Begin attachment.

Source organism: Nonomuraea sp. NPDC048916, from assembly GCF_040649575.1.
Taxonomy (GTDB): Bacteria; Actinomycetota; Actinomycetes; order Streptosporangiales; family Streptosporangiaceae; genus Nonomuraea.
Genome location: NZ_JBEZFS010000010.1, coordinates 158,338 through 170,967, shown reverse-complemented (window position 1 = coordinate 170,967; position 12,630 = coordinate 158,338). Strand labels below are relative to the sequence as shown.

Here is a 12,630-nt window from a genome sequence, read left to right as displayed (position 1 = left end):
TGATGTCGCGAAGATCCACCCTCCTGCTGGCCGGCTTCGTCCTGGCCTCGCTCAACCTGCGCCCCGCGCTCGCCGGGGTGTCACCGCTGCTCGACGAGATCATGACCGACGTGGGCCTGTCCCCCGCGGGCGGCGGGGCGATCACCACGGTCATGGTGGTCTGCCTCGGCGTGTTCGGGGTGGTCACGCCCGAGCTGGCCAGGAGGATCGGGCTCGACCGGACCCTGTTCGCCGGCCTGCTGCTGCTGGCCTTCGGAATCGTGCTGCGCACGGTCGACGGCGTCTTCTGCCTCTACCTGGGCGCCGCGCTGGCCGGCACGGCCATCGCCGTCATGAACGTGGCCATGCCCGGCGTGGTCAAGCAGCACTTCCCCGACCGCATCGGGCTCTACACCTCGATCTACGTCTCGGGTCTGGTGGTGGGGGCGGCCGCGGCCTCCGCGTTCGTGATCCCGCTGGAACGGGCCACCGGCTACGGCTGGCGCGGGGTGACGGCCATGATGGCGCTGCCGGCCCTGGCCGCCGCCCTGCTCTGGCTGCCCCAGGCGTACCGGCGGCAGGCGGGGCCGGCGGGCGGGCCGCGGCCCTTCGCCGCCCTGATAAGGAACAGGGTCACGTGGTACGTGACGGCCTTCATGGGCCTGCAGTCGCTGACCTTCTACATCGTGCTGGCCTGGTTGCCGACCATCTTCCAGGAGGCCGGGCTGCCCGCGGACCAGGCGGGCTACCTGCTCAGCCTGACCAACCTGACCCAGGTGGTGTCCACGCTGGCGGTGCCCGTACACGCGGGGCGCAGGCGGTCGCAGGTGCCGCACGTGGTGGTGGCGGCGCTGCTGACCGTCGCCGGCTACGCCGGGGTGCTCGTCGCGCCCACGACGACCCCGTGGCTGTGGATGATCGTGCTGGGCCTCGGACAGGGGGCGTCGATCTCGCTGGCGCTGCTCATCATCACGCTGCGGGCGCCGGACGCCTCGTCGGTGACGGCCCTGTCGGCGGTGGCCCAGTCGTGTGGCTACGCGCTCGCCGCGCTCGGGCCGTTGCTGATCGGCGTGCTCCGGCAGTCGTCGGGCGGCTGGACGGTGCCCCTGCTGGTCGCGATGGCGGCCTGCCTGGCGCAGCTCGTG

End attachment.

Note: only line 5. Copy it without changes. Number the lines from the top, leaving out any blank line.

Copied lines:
TGATGTCGCGAAGATCCACCCTCCTGCTGGCCGGCTTCGTCCTGGCCTCGCTCAACCTGCGCCCCGCGCTCGCCGGGGTGTCACCGCTGCTCGACGAGATCATGACCGACGTGGGCCTGTCCCCCGCGGGCGGCGGGGCGATCACCACGGTCATGGTGGTCTGCCTCGGCGTGTTCGGGGTGGTCACGCCCGAGCTGGCCAGGAGGATCGGGCTCGACCGGACCCTGTTCGCCGGCCTGCTGCTGCTGGCCTTCGGAATCGTGCTGCGCACGGTCGACGGCGTCTTCTGCCTCTACCTGGGCGCCGCGCTGGCCGGCACGGCCATCGCCGTCATGAACGTGGCCATGCCCGGCGTGGTCAAGCAGCACTTCCCCGACCGCATCGGGCTCTACACCTCGATCTACGTCTCGGGTCTGGTGGTGGGGGCGGCCGCGGCCTCCGCGTTCGTGATCCCGCTGGAACGGGCCACCGGCTACGGCTGGCGCGGGGTGACGGCCATGATGGCGCTGCCGGCCCTGGCCGCCGCCCTGCTCTGGCTGCCCCAGGCGTACCGGCGGCAGGCGGGGCCGGCGGGCGGGCCGCGGCCCTTCGCCGCCCTGATAAGGAACAGGGTCACGTGGTACGTGACGGCCTTCATGGGCCTGCAGTCGCTGACCTTCTACATCGTGCTGGCCTGGTTGCCGACCATCTTCCAGGAGGCCGGGCTGCCCGCGGACCAGGCGGGCTACCTGCTCAGCCTGACCAACCTGACCCAGGTGGTGTCCACGCTGGCGGTGCCCGTACACGCGGGGCGCAGGCGGTCGCAGGTGCCGCACGTGGTGGTGGCGGCGCTGCTGACCGTCGCCGGCTACGCCGGGGTGCTCGTCGCGCCCACGACGACCCCGTGGCTGTGGATGATCGTGCTGGGCCTCGGACAGGGGGCGTCGATCTCGCTGGCGCTGCTCATCATCACGCTGCGGGCGCCGGACGCCTCGTCGGTGACGGCCCTGTCGGCGGTGGCCCAGTCGTGTGGCTACGCGCTCGCCGCGCTCGGGCCGTTGCTGATCGGCGTGCTCCGGCAGTCGTCGGGCGGCTGGACGGTGCCCCTGCTGGTCGCGATGGCGGCCTGCCTGGCGCAGCTCGTG